Why is your cat so judgmental? Sure, you’ve been lounging on the couch stuffing your face and binging on Netflix for like seven hours. But still. A animal who uses their tongue to shower doesn’t get to judge us, right? Nevertheless, our cats seem to direct a thick layer of skepticism and condescension toward us, even though we prepare their meals, clean their litter boxes, and buy them toys filled with catnip. Continue reading “Does Sprinkles McFluffington have Resting Cat Face?”
As director of the Urban Wildlife Institute at the Lincoln Park Zoo in Chicago, Seth Magle, Ph.D., looks out for the wildlife that lives in our cities. Continue reading “Studying Urban Wildlife in Chicago”
It seems like every year there’s a new miracle food. First it was kale, then it was açai bowls, and now kombucha (pronounced come-BOOCH-uh) is the new health craze. You may have heard friends or colleagues touting its benefits: “It prevents cancer!” “It fights off colds!” “It’s the fountain of youth!” Maybe you’ve recently hopped on the kombucha train, or have been drinking it for years, or, if you’re honest, maybe you have absolutely no idea what it is. (It’s a fermented tea drink, in case you were wondering).
Well, you’re in the right place! Let’s learn more about the science behind kombucha. We’ll explore how it is made and how it interacts with our bodies. And spoiler alert: while it’s probably not the fountain of youth, evidence suggests it could be really, really good for us.
You may have heard that some little birds, the Piping Plovers, are making big waves at Montrose Beach this summer in Chicago, as well as other beaches around the country. Piping Plovers are federally endangered in the Great Lakes region, with only about 80 nesting pairs. A Jersey Shore concert series was canceled this year to protect a nest that was found in the area, and just the other day, they cancelled the summer music fest Mamby, which was scheduled to happen at Montrose Beach in late August. Why all the fuss over one species of shorebird? Continue reading “Piping Plovers: Conservation in Action”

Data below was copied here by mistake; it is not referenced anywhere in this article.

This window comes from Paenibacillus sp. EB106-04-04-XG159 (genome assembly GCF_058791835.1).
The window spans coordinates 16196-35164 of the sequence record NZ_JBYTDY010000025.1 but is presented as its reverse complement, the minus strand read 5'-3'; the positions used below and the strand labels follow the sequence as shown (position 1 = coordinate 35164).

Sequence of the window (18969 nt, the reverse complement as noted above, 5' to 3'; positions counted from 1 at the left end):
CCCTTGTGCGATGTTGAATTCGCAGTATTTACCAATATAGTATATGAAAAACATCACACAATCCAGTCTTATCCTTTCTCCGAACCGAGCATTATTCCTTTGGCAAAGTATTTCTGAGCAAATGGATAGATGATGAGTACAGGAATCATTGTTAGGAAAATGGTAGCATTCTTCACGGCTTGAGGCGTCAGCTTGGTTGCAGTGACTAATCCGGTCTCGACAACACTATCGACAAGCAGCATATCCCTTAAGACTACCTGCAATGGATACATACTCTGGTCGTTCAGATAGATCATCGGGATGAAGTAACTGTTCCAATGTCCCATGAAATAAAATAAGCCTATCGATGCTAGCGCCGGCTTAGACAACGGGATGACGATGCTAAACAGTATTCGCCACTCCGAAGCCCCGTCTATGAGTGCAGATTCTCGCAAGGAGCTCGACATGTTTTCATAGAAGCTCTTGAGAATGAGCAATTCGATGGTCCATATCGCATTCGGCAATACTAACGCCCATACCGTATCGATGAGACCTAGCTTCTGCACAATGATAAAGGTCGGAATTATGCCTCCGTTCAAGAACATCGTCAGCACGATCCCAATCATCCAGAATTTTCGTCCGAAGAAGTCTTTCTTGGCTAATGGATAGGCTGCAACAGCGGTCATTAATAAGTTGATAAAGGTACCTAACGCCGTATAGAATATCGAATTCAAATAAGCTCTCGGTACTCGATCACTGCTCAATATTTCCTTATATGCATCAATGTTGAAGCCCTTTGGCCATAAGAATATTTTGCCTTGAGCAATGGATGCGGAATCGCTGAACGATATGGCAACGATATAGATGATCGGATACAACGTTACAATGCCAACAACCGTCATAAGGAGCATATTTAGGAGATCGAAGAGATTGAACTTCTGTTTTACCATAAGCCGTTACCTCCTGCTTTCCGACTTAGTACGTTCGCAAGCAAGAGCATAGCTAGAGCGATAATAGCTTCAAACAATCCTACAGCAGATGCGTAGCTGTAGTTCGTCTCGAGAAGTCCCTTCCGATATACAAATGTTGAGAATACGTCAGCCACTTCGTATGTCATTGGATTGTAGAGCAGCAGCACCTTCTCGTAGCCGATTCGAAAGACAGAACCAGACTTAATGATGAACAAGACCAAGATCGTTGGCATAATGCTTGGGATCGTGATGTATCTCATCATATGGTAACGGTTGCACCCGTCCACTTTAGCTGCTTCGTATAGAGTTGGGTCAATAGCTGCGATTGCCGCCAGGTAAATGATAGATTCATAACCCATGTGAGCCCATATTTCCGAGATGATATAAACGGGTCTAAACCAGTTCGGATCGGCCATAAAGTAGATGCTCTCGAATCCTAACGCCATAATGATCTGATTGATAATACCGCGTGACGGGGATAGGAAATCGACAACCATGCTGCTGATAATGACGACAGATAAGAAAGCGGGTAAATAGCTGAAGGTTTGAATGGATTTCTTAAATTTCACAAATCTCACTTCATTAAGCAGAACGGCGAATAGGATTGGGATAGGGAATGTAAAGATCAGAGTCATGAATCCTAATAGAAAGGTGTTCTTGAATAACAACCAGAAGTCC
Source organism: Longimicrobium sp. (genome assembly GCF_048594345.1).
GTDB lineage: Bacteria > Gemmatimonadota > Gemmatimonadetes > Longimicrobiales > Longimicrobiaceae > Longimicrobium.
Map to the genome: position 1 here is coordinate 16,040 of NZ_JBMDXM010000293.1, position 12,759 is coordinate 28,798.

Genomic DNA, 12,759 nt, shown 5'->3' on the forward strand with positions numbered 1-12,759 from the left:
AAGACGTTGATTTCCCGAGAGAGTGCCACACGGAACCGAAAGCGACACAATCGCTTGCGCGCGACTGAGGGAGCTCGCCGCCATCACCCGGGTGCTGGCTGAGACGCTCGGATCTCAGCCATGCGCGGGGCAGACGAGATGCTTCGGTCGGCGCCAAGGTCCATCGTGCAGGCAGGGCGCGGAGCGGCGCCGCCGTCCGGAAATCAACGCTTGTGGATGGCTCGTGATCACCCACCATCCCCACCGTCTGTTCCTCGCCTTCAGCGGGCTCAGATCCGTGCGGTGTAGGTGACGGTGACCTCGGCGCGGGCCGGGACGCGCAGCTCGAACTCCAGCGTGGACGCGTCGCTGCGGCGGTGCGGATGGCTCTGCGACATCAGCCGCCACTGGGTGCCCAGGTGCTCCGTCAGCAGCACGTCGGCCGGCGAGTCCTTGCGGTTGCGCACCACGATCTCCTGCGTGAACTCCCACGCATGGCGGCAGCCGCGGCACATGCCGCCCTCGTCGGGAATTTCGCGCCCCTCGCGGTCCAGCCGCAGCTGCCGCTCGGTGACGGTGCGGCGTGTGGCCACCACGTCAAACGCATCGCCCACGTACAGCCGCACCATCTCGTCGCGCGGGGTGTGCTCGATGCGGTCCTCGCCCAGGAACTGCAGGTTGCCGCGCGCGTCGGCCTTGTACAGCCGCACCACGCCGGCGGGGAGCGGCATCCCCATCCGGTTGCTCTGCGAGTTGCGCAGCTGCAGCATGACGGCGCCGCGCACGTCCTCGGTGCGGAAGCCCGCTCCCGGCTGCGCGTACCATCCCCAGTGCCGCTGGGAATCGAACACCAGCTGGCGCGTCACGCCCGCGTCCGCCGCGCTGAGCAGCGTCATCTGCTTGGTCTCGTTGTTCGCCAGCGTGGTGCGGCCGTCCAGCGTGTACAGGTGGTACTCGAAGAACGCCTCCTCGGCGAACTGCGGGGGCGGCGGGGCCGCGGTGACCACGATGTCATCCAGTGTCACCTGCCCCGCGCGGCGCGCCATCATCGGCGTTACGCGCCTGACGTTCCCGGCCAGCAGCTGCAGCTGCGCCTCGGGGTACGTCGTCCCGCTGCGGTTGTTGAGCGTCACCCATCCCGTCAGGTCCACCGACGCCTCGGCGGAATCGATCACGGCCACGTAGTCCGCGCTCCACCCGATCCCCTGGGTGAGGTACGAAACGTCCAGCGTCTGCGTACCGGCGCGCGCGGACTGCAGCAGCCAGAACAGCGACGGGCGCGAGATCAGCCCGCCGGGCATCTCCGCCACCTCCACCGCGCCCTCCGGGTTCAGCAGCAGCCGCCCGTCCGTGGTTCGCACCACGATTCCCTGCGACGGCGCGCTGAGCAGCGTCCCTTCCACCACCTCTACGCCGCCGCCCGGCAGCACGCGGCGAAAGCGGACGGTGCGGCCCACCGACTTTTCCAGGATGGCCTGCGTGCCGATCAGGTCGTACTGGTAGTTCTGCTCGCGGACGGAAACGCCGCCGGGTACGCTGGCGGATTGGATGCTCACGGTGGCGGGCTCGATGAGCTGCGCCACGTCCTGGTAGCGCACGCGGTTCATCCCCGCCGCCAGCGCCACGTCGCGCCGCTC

About 100 trillion neutrinos just passed through your body a second ago. Did you feel them? Neutrinos are one of the most abundant particles in the universe, but they’re also the most elusive. They can pass through just about anything, including your body, without being noticed. Now, imagine if we could harness this power. Imagine the possibilities if you could control a particle that can pass through anything undetected.
While an intriguing idea, it’s this exact characteristic that kept neutrinos from being detected for nearly half a century after physicist James Chadwick first theorized their existence back in 1914. Continue reading “The Hunt for the Elusive Neutrino”